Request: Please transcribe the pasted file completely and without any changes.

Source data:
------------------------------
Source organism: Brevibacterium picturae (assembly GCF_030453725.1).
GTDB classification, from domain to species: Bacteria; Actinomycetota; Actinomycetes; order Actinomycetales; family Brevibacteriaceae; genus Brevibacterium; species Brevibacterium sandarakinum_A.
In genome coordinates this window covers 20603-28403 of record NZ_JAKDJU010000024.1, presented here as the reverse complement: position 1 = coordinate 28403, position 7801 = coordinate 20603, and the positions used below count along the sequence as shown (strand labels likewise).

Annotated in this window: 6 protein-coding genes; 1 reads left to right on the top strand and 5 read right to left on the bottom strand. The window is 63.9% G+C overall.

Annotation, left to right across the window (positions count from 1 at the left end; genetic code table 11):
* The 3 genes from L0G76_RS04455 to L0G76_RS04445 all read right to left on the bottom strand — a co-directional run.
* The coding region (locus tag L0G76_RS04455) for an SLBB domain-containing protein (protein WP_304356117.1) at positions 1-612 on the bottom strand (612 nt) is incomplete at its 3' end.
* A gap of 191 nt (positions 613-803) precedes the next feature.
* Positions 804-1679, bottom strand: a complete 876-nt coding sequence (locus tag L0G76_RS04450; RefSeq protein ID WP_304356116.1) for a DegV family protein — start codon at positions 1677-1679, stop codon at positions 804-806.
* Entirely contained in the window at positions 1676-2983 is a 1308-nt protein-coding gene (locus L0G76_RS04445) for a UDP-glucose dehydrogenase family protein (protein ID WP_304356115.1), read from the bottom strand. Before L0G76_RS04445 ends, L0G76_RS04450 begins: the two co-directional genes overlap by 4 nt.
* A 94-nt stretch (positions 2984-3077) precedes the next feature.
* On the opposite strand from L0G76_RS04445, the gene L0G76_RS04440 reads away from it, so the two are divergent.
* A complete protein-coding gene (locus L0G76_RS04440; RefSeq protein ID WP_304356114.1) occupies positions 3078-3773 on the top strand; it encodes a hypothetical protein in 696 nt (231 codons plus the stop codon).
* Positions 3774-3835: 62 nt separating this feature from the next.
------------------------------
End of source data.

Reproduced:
Source organism: Brevibacterium picturae (assembly GCF_030453725.1).
GTDB classification, from domain to species: Bacteria; Actinomycetota; Actinomycetes; order Actinomycetales; family Brevibacteriaceae; genus Brevibacterium; species Brevibacterium sandarakinum_A.
In genome coordinates this window covers 20603-28403 of record NZ_JAKDJU010000024.1, presented here as the reverse complement: position 1 = coordinate 28403, position 7801 = coordinate 20603, and the positions used below count along the sequence as shown (strand labels likewise).

Annotated in this window: 6 protein-coding genes; 1 reads left to right on the top strand and 5 read right to left on the bottom strand. The window is 63.9% G+C overall.

Annotation, left to right across the window (positions count from 1 at the left end; genetic code table 11):
* The 3 genes from L0G76_RS04455 to L0G76_RS04445 all read right to left on the bottom strand — a co-directional run.
* The coding region (locus tag L0G76_RS04455) for an SLBB domain-containing protein (protein WP_304356117.1) at positions 1-612 on the bottom strand (612 nt) is incomplete at its 3' end.
* A gap of 191 nt (positions 613-803) precedes the next feature.
* Positions 804-1679, bottom strand: a complete 876-nt coding sequence (locus tag L0G76_RS04450; RefSeq protein ID WP_304356116.1) for a DegV family protein — start codon at positions 1677-1679, stop codon at positions 804-806.
* Entirely contained in the window at positions 1676-2983 is a 1308-nt protein-coding gene (locus L0G76_RS04445) for a UDP-glucose dehydrogenase family protein (protein ID WP_304356115.1), read from the bottom strand. Before L0G76_RS04445 ends, L0G76_RS04450 begins: the two co-directional genes overlap by 4 nt.
* A 94-nt stretch (positions 2984-3077) precedes the next feature.
* On the opposite strand from L0G76_RS04445, the gene L0G76_RS04440 reads away from it, so the two are divergent.
* A complete protein-coding gene (locus L0G76_RS04440; RefSeq protein ID WP_304356114.1) occupies positions 3078-3773 on the top strand; it encodes a hypothetical protein in 696 nt (231 codons plus the stop codon).
* Positions 3774-3835: 62 nt separating this feature from the next.